Five months later, on April 12, this “lamentably ludicrous bluster” became reality, and Americans pitted themselves against Americans across the entire country. I don’t imagine for one moment that the present state of affairs, the unwillingness of the majority of citizens to accept the election results – through the Electoral College rather than a popular and democratic vote – and the inauguration last Friday of Donald Trump will result in another civil war, no matter how severe the rift between these two main political parties, between the supporters and opponents, may be. It is obvious that Donald Trump is not the popular or people’s choice, as abundantly clear as the streets in Washington were clear of people during his inauguration parade, but that suggests more of a future with civil disobedience and concerted opposition than one of war and carnage. In such times I am grateful to Fate for having me born in London, and for the opportunity to live and work in Europe, although there would also be many advantages in being an American, and most certainly many other, additional, opportunities for exploration, learning and, eventually, settling down to a life of ease. I suppose we all have our own ideas about politicians, major and minor, and the way in which certain things should be handled. I certainly do about Europe, especially the land of my birth and the land I have now chosen to live in, but few of us have the opportunity to really make a difference. We live our lives as best we can, doing what is necessary to survive, to obtain the American or European Dream, whatever it may be.

Did you have, or do you now have, a personal American Dream? An idea or a plan about how things could have been in other circumstances, if things had worked out differently? We all have such different experiences through our lives, according to where we are born, our surroundings as we grow up, educational circumstances and opportunities that I am sure your idea of the American Dream – just as mine of the European Dream – is completely different to that of anyone else around you. There will be, of course, a few fundamental differences, especially bearing in mind the present conditions, your surroundings and the limited opportunities offered to you during the day, but do you still have dreams and plans for the future? Are they realisable? I know that many people in similar circumstances – inside and out – believe that they have no chance, that there are no opportunities to bring themselves above what they are experiencing. Many, it seems to me, give up when faced with a long future without change, without a means to further themselves, and forget all the possibilities which their own talents could bring them. I am, however, not a preacher, not someone who says “this is what you must do” or “this is the right path to follow” because I know it doesn’t work that way, ever. No, I am merely interested, from a personal point of view, to see what can be made out of adversity, what chances there are, and how someone would / could be able to take advantage of any small opportunity offered them. There are so many people who do not realise they have a talent which could be exploited – in the best sense of the word – to their own benefit, or they hide their light under a bushel, to use a common idiom. I am reminded of the tale from Plato of the men trapped within a cave who do not realise that the world is behind them, and what they see on the wall in front of their eyes is merely a shadow play of reality, but they do not turn to find the source. It is an interesting tale, from Plato’s Republic, which I might come back to later; but I have used it so many times in another context elsewhere that, perhaps, it would not fit here. Far better, I think, is the tale of Amenouzume no Mikoto, a celestial goddess in Japanese mythology, who enticed the sun goddess Amaterasu out of a cave where she had been hiding through a dance, and brought light back into the world. I consider it much better to be one of the Amaterasus of this world, than a mere Amaryllis – a female character in Roman literature used to fill the scene, but with no real function in life or the tale being related. Come to think of it, there are so many mythical stories involving caves, as well as ones which have been adapted into religion as a moral tale – you will know the tale of Daniel and the Lion, I daresay – I am reminded of the Greek tale of Amalthaea who, as foster mother to Zeus, was represented as a goat who suckled the small child in a cave, and was finally rewarded by being placed as a group of stars in the night time sky.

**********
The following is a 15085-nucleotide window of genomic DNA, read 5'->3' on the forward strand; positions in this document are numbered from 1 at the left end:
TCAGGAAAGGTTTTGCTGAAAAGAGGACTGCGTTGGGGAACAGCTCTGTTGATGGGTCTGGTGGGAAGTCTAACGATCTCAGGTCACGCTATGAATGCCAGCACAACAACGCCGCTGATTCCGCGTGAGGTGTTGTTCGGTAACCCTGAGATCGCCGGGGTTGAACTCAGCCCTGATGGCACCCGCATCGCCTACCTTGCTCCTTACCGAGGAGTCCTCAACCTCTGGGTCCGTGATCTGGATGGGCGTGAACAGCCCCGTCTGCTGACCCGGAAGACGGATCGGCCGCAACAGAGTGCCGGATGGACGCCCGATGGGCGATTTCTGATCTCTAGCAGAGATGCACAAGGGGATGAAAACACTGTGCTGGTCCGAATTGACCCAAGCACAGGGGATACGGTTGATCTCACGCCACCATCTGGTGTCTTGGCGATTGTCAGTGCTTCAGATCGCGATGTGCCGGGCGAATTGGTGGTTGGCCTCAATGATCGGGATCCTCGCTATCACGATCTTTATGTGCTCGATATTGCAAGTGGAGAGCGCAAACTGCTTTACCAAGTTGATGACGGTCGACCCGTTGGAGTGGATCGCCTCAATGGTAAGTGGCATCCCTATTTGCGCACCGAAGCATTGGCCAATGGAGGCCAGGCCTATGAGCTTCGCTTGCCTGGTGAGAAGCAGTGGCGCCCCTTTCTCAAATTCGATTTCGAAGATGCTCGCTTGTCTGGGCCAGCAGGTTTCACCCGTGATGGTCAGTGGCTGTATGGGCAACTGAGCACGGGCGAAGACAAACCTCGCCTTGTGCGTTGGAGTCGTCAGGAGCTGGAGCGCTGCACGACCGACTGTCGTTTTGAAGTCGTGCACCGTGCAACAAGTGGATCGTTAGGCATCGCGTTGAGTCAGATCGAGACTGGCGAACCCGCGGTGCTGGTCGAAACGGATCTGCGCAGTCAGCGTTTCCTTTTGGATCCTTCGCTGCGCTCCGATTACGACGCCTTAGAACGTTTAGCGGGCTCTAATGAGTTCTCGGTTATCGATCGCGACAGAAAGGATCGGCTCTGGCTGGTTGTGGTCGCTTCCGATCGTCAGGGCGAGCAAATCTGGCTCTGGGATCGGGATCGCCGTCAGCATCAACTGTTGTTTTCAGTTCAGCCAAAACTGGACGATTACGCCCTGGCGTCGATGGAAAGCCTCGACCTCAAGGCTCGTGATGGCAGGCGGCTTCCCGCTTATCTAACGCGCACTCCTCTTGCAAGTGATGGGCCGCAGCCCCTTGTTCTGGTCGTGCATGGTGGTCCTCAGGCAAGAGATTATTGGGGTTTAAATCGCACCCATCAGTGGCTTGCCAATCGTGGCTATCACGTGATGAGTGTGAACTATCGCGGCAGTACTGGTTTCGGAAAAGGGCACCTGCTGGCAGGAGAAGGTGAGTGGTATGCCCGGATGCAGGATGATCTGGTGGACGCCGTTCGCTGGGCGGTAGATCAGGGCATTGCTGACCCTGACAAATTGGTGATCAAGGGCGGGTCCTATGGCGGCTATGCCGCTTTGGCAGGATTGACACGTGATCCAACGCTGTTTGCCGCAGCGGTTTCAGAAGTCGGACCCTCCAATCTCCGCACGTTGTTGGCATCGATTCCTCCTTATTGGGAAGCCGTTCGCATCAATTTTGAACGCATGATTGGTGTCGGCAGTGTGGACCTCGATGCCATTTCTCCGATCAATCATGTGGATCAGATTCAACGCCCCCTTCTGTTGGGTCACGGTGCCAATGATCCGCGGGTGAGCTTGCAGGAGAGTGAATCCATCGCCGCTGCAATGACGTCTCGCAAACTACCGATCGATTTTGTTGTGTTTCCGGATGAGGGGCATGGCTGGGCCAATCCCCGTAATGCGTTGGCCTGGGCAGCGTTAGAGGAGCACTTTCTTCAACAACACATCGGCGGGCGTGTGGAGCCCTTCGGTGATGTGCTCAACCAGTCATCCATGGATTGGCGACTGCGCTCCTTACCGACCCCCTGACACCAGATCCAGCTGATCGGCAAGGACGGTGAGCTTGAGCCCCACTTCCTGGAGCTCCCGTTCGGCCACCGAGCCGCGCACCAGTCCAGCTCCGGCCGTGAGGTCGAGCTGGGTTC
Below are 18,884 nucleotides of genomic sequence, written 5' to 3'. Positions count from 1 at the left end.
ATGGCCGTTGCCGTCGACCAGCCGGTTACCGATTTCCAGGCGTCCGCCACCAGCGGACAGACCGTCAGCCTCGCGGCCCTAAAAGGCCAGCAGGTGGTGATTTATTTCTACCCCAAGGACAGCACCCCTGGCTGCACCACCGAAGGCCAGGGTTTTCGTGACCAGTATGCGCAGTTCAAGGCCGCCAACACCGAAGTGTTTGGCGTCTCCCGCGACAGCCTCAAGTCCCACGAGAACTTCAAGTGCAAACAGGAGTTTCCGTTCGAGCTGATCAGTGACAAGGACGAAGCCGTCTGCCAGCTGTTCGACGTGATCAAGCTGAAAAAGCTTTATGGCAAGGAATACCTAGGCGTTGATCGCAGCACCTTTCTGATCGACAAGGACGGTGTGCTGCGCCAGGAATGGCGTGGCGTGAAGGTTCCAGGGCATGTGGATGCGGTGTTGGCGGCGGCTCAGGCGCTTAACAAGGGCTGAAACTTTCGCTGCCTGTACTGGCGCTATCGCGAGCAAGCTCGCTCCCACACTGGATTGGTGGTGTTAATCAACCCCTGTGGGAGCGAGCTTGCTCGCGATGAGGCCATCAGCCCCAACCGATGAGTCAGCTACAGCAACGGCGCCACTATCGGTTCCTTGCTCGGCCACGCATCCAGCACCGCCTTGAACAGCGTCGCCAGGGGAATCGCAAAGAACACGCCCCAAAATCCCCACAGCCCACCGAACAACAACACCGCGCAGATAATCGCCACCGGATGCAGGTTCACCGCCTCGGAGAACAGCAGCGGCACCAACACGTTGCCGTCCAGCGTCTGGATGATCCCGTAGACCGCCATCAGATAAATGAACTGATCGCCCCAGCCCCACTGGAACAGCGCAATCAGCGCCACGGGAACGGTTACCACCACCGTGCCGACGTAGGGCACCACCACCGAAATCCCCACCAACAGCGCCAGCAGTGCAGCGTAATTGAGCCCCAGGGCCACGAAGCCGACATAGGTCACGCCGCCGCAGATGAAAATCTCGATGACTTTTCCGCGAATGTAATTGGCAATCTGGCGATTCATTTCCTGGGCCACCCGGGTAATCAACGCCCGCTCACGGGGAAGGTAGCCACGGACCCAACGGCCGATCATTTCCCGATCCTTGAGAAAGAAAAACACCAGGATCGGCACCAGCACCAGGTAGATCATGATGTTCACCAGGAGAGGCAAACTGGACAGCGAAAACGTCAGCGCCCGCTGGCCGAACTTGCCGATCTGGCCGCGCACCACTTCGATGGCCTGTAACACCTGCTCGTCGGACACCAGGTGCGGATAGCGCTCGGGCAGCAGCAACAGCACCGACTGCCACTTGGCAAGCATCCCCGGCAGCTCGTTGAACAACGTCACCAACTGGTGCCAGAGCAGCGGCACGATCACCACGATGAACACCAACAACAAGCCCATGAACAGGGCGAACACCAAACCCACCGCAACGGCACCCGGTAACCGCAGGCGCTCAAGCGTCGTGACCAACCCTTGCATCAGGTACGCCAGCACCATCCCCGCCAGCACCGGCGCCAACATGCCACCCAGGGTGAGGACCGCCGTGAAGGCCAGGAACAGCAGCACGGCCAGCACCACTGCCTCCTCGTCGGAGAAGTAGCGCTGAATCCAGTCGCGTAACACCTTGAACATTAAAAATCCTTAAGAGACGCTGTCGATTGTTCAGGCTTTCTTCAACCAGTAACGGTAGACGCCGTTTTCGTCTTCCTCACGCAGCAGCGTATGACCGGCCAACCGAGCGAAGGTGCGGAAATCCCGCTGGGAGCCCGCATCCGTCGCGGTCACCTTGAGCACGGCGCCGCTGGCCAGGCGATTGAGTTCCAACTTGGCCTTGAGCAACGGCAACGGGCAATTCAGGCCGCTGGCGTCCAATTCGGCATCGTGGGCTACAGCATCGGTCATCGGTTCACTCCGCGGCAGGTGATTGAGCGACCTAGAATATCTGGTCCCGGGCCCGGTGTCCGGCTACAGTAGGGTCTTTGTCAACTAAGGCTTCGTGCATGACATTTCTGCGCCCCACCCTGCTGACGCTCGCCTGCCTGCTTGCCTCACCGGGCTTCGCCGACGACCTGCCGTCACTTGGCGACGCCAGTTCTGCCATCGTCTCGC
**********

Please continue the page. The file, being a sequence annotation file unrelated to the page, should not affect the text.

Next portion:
From small beginnings come the stars of our world, and they often have to struggle against adversity, against those who will beat them down, against those who do not believe or cannot accept their talents. We can all tell a tale or two about such people, about such experiences. One thing is certain, though, most of these stars are not born with a silver spoon in their mouths, do not have all the advantages of riches, of education, of sponsorship. Some of the greatest artists and writers in the world, to take just one area of success, have had the lowest beginnings in life. And what is success? Is it just money and fame, or is it the completion of something which others considered impossible, and which perhaps no one else knows about, to our own personal satisfaction? We can be successful without anyone else knowing, through happiness, through achieving a personal target, through education, inner peace, whatever. Not everything in this world can, or should, be measured by money in the bank or a star set in the sidewalk outside Grauman’s Chinese Theatre.

Not that I expect either one of us will ever have a star on this famous walkway, but the idea is a fine one, in a certain way. We can be the star in the firmament of another person’s life and that, for many, is enough. Certainly for me.